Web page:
Joan Robinson's Economics: A Centennial Celebration.

Author:Stanfield, James Ronald
Position::Book review
 
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Joan Robinson's Economics: A Centennial Celebration, edited by Bill Gibson. Northhampton, MA: Edward Elgar, 2005. Hardback: ISBN 1 84376 932 8, $130.50. 416 pages.

This is a welcome collection celebrating the work of a very important heterodox economist. The first part of the book includes an overview by G. C. Harcourt of Robinson's career among her Cambridge colleagues. A portrait emerges of Robinson as a brilliant, passionate, influential, if some times a wee bit truculent, member of her important generation of the Cambridge group. Two other essays in the first part, by M. C. Marcuzzo and Claudio Sardoni, examine the relation of her work to Sraffa, Keynes, and Marx. One of the more interesting themes here involves the influence on Robinson of Marx and her relation to more doctrinal Marxists. Not surprisingly, Kalecki's name comes up often in this discussion in relation to effective demand, the nature and source of profit, and the long run dynamics of capitalism. In the final essay of part one, Prue Kerr addresses Robinson's role as a popularizer of economic theory, specifically in three brilliant essays dedicated to that purpose (Economic Philosophy, Economics: An Awkward Corner, and Freedom and Necessity). Though not notably successful, the three books are challenging and did not receive a widespread audience, Robinson must be credited for her efforts to bring to popular attention the complacency and bias of conventional economics and the need for a discourse on social justice and social discretion about the future.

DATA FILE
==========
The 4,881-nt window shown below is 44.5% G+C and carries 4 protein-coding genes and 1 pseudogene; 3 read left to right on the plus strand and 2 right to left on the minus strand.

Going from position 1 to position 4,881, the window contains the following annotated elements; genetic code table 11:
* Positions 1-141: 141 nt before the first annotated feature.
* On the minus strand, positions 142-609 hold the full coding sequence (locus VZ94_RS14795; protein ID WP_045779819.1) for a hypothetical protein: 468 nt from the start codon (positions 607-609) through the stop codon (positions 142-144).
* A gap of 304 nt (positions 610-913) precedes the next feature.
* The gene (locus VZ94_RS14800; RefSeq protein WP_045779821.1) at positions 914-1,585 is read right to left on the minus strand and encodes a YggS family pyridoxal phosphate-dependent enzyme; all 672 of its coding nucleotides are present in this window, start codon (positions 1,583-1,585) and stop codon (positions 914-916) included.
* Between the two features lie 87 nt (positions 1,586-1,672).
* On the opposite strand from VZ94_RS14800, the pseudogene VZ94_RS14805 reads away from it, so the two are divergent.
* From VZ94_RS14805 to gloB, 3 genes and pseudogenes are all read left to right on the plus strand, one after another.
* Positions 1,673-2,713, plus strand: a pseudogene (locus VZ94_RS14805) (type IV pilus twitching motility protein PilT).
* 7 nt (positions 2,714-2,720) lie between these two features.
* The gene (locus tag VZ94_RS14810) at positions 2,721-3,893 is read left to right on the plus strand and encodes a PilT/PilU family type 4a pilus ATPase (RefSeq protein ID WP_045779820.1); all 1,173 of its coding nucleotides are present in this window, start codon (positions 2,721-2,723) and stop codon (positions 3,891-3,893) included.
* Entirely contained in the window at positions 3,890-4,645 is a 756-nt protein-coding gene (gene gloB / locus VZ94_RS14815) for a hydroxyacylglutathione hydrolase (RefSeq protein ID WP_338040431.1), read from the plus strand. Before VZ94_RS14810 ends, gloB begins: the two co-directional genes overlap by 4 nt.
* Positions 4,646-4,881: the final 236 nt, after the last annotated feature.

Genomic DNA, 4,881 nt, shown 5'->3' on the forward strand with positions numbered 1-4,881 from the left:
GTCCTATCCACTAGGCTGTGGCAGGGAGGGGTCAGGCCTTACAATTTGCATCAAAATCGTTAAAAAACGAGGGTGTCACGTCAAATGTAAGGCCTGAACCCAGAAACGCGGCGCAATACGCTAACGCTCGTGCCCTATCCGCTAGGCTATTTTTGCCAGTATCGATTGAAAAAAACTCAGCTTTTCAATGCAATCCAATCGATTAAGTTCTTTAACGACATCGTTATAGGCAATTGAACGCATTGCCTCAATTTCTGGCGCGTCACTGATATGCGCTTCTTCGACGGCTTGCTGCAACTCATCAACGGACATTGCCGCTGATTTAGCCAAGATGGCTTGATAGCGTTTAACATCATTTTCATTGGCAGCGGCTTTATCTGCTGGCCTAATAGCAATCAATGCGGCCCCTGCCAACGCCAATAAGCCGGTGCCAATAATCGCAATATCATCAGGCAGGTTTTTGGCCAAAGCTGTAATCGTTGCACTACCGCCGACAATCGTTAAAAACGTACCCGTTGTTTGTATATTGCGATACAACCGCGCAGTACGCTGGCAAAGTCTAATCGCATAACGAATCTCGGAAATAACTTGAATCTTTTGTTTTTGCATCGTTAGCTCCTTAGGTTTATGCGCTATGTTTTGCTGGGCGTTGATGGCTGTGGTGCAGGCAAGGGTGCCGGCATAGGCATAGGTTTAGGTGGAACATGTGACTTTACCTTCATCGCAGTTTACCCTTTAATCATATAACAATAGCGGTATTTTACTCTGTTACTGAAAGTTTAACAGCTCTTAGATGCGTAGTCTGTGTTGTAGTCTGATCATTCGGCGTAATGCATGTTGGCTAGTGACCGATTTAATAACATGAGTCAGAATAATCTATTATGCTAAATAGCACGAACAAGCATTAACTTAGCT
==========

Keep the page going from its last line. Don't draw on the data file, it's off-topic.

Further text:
The discussion of the challenge of developing a theory of capitalist development that is realistic, and free of the "preconception of normality" that bedevils equilibrium orientations, continues in the essays in the second part of the book. This portion addresses Robinson's methodological criticism of conventional theory, her pivotal role in the capital controversy, and the focus of these concerns on the development of a theory of capitalist dynamics. These essays contribute to our understanding of Robinson's role in the rise of evolutionary theories seeking to deal with complexity, increasing returns, cognitive limitations, path dependence...

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